How often have you thought of something you need to do or something to remember for later, or even a neat piece of info that you know you’re going to forget? I’d say a lot of us aren’t organized enough to have a central place for these notes. I typically use post-its, but those become disorganized quickly, and by the time I think about it later, I’ve lost the note.

    Give Twitter a try for anything of the “Note to self” variety. You can refer back to these notes later in your RSS reader or your Twitter archive page.

  4. News updates and release announcements

    Many projects maintain a news update or release announcements listserv or RSS feed, but Twitter is a pretty good alternative as well. Many people check their Twitter page throughout the day or are in some way notified (via a program or SMS message) when someone posts to Twitter. Take advantage of this by creating an account for your project and posting whenever there’s a new release. It might get to your users faster.

    A couple examples of projects making use of Twitter in this regard include WordPress and 30Boxes.

  5. Record your travels

    I often take a lot of pictures when travelling, but forget exactly what I did on what day. Makes it harder to write about it later or associate meanings to the pictures when I finally go to upload them.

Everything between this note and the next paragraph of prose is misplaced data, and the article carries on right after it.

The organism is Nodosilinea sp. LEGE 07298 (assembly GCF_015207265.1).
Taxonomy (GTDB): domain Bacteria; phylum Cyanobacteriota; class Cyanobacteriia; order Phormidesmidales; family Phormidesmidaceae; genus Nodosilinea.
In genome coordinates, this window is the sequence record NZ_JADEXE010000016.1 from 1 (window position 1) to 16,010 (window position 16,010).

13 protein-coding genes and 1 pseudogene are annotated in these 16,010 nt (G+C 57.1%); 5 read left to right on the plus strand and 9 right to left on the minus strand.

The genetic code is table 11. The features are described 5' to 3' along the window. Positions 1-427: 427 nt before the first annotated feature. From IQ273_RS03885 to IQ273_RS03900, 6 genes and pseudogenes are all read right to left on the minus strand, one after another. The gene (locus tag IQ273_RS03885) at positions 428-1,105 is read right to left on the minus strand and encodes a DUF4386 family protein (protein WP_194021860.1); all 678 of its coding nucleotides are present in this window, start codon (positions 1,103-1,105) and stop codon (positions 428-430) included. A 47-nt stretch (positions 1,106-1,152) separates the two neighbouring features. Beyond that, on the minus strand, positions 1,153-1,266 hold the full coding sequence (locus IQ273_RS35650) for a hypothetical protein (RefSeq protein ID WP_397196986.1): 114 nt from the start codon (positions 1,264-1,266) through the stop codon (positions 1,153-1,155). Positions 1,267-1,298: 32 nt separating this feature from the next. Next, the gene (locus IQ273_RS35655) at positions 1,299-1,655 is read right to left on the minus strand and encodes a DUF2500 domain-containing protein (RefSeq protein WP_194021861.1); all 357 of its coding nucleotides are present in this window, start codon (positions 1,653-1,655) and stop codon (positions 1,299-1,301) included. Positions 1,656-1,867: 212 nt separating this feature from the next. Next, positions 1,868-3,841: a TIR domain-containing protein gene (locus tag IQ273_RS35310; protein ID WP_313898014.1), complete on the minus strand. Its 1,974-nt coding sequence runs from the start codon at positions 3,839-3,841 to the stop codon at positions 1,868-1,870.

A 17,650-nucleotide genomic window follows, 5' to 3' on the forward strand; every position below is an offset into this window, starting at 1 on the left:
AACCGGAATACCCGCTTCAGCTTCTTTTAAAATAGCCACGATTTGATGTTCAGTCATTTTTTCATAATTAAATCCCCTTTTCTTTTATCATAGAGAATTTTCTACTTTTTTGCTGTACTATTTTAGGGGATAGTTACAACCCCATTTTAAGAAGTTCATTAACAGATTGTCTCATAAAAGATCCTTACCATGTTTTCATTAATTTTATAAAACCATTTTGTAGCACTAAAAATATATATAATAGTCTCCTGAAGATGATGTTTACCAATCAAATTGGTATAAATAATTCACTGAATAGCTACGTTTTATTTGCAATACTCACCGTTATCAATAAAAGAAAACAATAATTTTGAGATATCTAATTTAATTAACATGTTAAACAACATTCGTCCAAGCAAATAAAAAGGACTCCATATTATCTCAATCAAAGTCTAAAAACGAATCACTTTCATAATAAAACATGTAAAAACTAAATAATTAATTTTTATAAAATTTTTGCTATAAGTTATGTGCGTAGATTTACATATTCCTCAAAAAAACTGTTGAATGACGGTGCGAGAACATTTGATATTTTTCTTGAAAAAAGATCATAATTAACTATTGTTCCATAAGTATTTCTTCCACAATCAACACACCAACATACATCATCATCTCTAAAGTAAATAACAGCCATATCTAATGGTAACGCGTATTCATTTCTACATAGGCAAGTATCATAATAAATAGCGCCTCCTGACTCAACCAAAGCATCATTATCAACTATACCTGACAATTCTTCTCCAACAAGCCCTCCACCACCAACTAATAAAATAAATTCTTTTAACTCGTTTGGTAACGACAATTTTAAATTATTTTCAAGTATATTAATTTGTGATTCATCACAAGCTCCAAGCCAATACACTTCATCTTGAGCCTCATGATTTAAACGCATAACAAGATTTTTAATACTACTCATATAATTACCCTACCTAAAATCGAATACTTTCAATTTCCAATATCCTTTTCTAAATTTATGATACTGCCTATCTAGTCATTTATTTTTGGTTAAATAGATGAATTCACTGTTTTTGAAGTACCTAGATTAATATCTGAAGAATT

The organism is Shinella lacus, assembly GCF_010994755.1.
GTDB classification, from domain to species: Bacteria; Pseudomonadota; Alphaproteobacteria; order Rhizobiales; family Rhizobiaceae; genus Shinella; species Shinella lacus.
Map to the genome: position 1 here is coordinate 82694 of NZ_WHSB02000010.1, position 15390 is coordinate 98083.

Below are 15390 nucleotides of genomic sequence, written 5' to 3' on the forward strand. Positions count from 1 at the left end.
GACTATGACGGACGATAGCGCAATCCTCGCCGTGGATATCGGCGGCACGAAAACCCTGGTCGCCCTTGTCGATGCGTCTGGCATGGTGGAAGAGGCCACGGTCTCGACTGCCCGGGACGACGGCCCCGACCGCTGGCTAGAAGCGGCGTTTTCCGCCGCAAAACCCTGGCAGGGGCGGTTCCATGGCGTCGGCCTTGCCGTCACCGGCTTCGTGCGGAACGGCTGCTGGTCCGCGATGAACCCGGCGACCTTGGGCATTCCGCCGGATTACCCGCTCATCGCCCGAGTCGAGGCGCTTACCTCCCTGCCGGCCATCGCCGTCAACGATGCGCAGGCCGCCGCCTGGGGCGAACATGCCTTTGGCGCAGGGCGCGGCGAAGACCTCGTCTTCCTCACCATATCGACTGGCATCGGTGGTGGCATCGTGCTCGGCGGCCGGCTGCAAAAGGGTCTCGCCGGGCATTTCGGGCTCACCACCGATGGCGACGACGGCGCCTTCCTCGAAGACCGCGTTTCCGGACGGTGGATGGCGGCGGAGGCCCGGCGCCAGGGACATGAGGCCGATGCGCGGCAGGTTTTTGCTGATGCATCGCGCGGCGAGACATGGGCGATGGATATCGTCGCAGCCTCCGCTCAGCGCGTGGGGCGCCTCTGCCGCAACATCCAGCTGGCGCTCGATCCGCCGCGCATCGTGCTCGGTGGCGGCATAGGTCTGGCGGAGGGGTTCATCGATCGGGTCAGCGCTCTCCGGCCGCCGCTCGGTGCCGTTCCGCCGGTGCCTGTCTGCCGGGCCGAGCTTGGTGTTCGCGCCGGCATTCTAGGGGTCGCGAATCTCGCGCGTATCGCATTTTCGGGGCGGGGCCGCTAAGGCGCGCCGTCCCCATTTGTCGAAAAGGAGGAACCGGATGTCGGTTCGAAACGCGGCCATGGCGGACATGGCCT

Given Twitter’s ability to post via SMS, it’s easy to make brief notes about your trip as you go. Others can see how your trip is progressing, and you can use those notes later to document your trip better.

For those who know me and use Twitter, feel free to look me up or add me. I’ll be posting a few other tricks I’m experimenting with in a future post, such as how to tag your Twitter posts and separate them into multiple RSS feeds.

Other interesting Twitter reads:

  • Twitter Lingo – Controlling Twitter through SMS
  • Twitterholic – List of the top 100 users of Twitter in order of number of followers
  • RSS2Twitter – Auto-converts RSS feeds to Twitter posts
  • Twitter Tools – Several tools, clients, mashups, and plugins for working with Twitter

5 thoughts on “5 ways to make Twitter work for you

  1. You might like Jaiku (http://jaiku.com) as well. It does everything that twitter does, plus you install software on your phone which makes your address book “live” for your friends who also run the software, allowing you to see their phone’s profile status and rough location. In addition, it allows threaded comments on people’s status messages which makes it a bit more organized.

  2. Nil: I haven’t tried gTwitter yet but I’ve heard good things. I’ve been using twitter.com.

    I’d actually be interested in talking to you more about gTwitter. I’ll shoot you an e-mail about something I’m working on a bit later.

    topyli: I’ll have to give that a try. Thanks!

  3. You look like Twitter’s publicist. But you have written it well and integrated all its positive points. Thanks. I am convinced to get an id there atleast to implement all that I have read here.